Through Fleming, Roddick met King and then Woodfox in Angola. Their story, she said later, "made my blood run cold in my veins". Until her death in 2007 Roddick was a committed and passionate supporter of their cause. At her memorial service King played two taped messages from Wallace and Woodfox. In the congregation was film-maker Vadim Jean who had become good friends with Roddick and her husband Gordon during an earlier film project. "Anita's big thing was, 'Just do something,'" says Jean. "No matter how small an act of kindness. Listening to Herman and Albert's voices at her memorial was like having Anita's finger pointing at me and saying, 'Just do something'." And so he decided to make In the Land of the Free, a searing documentary, released later this month."

Among those present to raise awareness of the Angola 3 campaign were Colin and Livia Firth, Bianca Jagger, Gordon Roddick, and director Vadim Jean:

Ben Siegle, Davide Nardi, Kofo Nolla, Paola De Leo, Gordon Roddick, Bianca Jagger, Colin Firth, Livia Firth, Robert King, Vadim jean, Luc Martinon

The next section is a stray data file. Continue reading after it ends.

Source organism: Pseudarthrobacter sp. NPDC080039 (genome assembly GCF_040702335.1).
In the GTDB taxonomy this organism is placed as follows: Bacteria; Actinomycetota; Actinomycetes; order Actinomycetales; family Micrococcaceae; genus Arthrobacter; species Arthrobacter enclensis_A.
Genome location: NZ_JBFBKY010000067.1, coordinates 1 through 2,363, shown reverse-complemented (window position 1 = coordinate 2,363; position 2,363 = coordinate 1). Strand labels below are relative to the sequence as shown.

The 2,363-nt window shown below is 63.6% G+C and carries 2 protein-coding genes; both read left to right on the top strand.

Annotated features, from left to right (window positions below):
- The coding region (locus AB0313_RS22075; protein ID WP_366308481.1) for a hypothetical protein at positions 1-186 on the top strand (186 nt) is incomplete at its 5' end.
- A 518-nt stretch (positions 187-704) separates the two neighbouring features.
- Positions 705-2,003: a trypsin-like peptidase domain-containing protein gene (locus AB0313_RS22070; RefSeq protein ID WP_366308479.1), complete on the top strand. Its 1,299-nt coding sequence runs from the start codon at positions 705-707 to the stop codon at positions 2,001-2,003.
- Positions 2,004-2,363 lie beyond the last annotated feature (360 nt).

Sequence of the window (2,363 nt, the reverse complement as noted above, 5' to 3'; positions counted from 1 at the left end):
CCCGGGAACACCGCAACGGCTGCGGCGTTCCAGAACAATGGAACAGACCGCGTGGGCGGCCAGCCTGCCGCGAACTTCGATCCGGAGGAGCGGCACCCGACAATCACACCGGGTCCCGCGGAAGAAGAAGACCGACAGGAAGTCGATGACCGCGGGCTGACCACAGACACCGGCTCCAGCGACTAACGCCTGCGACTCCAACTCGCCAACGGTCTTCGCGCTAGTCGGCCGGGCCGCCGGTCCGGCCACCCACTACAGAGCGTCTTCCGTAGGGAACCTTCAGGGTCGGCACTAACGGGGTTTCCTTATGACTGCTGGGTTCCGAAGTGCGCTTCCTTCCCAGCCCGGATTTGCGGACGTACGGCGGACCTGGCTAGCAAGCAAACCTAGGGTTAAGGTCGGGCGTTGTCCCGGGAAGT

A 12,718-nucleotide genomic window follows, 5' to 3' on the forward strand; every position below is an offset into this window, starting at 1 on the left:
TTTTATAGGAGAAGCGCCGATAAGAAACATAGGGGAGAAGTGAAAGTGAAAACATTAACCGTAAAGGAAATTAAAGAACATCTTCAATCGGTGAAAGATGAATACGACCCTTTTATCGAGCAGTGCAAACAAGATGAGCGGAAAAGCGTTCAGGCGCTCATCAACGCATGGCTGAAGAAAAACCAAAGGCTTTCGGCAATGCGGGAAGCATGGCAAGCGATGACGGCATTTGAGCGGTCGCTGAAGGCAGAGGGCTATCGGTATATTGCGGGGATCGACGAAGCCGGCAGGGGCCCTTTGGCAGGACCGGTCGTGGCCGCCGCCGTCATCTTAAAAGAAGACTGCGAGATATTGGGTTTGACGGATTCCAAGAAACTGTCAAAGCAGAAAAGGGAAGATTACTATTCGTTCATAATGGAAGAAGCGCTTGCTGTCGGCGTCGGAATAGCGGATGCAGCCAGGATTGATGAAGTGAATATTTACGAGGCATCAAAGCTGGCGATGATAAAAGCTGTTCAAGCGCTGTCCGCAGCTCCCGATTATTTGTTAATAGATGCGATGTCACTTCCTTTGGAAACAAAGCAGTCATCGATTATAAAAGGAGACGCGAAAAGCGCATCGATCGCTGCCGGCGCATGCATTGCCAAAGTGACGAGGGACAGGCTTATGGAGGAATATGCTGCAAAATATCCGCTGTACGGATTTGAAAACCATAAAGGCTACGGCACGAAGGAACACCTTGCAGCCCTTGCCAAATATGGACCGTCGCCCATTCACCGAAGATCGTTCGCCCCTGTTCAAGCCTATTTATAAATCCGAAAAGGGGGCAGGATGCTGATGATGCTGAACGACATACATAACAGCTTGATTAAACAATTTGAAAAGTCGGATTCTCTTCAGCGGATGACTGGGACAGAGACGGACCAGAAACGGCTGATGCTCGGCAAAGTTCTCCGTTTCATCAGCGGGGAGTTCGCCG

Brightwide Photographer: Ambra Vernuccio

And more praise from the London Evening Standard

"There are two and a half million people in American prisons, 25,000 of them held in solitary confinement. The plight of Wallace and Woodfox — and of Robert King, in solitary at Angola for 29 years and now released — is the subject of this year's best documentary film, In the Land of the Free, which shows the cases of the Angola 3 to have been a horrible series of miscarriages." 

Colin Firth, Kofo Nolla, Paola De Leo, Robert King, Livia Firth
Brightwide Photographer: Ambra Vernuccio

And finally, here's King with two of the ladies who have been working tirelessly on the Free the Angola 3 Campaign and an essential part of bringing this whole thing together, Nina Kowalska and Jackie Sumell

Jackie Summell, Robert King, and Nina Kowalska
Brightwide Photographer: Ambra Vernuccio

Our thanks to all the wonderful people who helped with these events, and all those working to free Herman and Albert. For more info on the campaign check out, and stay tuned for the movie launch in the states!

About In the Land of the Free...

Herman Wallace, Albert Woodfox and Robert King spent almost a century between them in solitary confinement in Angola, the Louisiana State penitentiary. They are known as the Angola 3.

Herman and Albert are still in solitary confinement after thirty seven years. How could this be? In America. Today.

See this film because thgey can't